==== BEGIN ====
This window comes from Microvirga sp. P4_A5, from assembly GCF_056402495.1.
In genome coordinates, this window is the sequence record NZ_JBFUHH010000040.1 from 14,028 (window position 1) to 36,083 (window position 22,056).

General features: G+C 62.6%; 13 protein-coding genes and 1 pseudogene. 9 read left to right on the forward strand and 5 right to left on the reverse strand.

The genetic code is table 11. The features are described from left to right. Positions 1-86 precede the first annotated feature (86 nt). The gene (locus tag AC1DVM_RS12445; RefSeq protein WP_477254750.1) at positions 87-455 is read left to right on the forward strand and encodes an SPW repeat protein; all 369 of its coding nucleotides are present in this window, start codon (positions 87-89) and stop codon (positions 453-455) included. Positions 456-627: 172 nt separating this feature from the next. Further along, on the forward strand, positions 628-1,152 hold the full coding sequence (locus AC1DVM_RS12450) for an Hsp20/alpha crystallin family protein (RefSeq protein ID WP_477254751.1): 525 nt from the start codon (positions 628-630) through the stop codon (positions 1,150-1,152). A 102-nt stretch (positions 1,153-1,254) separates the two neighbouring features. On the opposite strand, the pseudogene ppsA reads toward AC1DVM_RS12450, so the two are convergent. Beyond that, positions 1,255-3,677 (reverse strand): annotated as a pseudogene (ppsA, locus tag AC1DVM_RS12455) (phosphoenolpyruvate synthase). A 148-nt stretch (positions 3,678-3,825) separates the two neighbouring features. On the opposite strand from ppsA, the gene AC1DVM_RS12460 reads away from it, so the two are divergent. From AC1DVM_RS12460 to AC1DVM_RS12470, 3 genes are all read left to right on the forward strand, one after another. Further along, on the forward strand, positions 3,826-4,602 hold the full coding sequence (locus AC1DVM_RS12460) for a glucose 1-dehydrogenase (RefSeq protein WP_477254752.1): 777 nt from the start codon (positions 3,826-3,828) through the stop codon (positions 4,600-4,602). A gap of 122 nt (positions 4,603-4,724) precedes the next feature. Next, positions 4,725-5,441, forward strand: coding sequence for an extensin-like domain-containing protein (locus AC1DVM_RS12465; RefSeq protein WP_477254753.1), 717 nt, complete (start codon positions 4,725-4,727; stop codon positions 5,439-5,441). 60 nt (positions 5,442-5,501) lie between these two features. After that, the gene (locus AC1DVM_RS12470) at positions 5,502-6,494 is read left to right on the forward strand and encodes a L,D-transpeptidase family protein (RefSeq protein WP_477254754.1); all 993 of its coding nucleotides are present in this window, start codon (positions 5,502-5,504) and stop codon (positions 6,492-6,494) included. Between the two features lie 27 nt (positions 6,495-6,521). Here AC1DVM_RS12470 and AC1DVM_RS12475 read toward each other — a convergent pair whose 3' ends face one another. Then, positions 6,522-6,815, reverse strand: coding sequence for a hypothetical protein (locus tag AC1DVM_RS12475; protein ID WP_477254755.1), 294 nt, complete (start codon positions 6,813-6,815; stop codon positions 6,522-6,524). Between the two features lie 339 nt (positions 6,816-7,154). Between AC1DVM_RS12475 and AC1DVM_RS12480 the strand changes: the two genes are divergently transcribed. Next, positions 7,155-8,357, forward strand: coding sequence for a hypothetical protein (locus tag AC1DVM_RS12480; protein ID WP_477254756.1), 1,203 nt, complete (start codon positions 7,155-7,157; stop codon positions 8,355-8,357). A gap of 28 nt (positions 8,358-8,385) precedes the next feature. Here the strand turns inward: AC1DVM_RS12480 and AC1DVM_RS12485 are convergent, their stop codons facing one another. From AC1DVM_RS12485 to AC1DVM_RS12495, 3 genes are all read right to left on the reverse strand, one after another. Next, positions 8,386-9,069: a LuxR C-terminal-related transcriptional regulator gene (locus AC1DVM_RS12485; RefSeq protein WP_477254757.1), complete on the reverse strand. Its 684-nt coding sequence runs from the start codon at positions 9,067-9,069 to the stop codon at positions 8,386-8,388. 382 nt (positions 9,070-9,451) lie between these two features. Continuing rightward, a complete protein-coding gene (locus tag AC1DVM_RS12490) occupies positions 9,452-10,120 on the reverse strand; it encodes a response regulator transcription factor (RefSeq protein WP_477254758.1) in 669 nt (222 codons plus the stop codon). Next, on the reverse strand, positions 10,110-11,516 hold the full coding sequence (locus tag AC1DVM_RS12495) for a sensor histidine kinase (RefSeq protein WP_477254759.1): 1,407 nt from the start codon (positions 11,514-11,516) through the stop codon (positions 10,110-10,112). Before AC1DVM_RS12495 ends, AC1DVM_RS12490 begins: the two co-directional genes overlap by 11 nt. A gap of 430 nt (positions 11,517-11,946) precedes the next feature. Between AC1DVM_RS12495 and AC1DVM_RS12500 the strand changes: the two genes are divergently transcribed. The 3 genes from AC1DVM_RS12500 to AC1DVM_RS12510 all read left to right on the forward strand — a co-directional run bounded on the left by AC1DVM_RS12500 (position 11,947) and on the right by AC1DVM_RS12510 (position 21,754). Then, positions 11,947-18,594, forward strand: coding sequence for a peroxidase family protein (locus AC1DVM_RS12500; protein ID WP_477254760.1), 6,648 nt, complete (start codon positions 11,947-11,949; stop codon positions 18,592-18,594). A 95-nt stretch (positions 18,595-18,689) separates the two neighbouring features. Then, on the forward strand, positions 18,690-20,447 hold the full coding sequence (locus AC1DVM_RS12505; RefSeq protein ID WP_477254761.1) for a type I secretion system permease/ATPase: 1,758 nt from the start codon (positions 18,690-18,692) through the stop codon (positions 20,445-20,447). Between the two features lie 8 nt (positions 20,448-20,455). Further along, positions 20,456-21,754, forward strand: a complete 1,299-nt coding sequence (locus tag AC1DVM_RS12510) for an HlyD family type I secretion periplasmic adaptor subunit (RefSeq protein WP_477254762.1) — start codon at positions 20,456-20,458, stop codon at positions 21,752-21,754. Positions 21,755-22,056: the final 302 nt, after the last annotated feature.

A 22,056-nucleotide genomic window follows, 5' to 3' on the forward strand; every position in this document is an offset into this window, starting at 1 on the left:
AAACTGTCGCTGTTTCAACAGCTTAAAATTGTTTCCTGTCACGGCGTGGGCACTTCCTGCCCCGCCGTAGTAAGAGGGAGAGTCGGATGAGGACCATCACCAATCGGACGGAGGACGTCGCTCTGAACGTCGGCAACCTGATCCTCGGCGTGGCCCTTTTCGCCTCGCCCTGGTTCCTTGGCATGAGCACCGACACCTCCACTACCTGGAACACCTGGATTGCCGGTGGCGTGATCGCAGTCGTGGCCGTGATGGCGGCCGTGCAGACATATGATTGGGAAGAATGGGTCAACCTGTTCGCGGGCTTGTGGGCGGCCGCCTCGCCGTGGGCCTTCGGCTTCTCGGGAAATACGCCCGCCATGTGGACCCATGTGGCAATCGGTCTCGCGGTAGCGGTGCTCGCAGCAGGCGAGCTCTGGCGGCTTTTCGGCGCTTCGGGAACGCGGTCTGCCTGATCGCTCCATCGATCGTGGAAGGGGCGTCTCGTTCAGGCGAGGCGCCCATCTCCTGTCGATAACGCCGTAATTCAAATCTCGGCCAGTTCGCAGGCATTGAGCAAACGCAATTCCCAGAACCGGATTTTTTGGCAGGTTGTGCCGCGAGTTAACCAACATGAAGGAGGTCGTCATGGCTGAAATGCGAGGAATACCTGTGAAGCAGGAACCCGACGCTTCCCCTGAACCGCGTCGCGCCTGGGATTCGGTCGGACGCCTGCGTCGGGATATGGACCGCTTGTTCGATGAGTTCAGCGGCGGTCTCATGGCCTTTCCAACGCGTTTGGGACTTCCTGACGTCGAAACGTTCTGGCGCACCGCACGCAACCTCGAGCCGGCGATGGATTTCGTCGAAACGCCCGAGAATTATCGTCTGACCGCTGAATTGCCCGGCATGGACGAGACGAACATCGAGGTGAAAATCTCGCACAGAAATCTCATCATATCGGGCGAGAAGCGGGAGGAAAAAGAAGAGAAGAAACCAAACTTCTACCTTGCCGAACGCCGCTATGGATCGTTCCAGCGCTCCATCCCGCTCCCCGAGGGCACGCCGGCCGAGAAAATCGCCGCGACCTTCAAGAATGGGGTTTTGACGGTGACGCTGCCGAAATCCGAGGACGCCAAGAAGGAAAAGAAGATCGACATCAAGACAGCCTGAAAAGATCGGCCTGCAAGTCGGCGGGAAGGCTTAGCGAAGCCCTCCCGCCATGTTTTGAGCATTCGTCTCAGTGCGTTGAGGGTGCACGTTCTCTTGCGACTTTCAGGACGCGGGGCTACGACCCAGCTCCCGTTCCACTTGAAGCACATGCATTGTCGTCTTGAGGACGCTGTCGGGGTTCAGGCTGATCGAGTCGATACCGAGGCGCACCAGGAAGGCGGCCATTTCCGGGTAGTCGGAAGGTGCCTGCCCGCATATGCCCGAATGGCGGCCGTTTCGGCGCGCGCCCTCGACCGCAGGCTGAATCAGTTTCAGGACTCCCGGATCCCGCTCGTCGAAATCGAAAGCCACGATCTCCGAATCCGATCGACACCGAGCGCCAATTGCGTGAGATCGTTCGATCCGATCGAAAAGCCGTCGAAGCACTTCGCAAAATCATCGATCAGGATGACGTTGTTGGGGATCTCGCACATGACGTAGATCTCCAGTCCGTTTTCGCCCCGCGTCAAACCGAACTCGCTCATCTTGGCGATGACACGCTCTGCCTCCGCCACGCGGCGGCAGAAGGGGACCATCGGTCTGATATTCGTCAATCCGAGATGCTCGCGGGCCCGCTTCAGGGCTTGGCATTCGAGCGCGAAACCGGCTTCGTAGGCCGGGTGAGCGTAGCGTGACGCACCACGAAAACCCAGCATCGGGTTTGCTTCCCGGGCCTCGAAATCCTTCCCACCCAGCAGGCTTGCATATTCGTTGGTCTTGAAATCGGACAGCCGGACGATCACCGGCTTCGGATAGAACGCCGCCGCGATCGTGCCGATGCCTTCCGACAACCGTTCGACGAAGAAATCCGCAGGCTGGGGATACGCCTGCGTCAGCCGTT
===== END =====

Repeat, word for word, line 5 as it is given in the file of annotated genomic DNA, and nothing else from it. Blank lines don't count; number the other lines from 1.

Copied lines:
A 22,056-nucleotide genomic window follows, 5' to 3' on the forward strand; every position in this document is an offset into this window, starting at 1 on the left: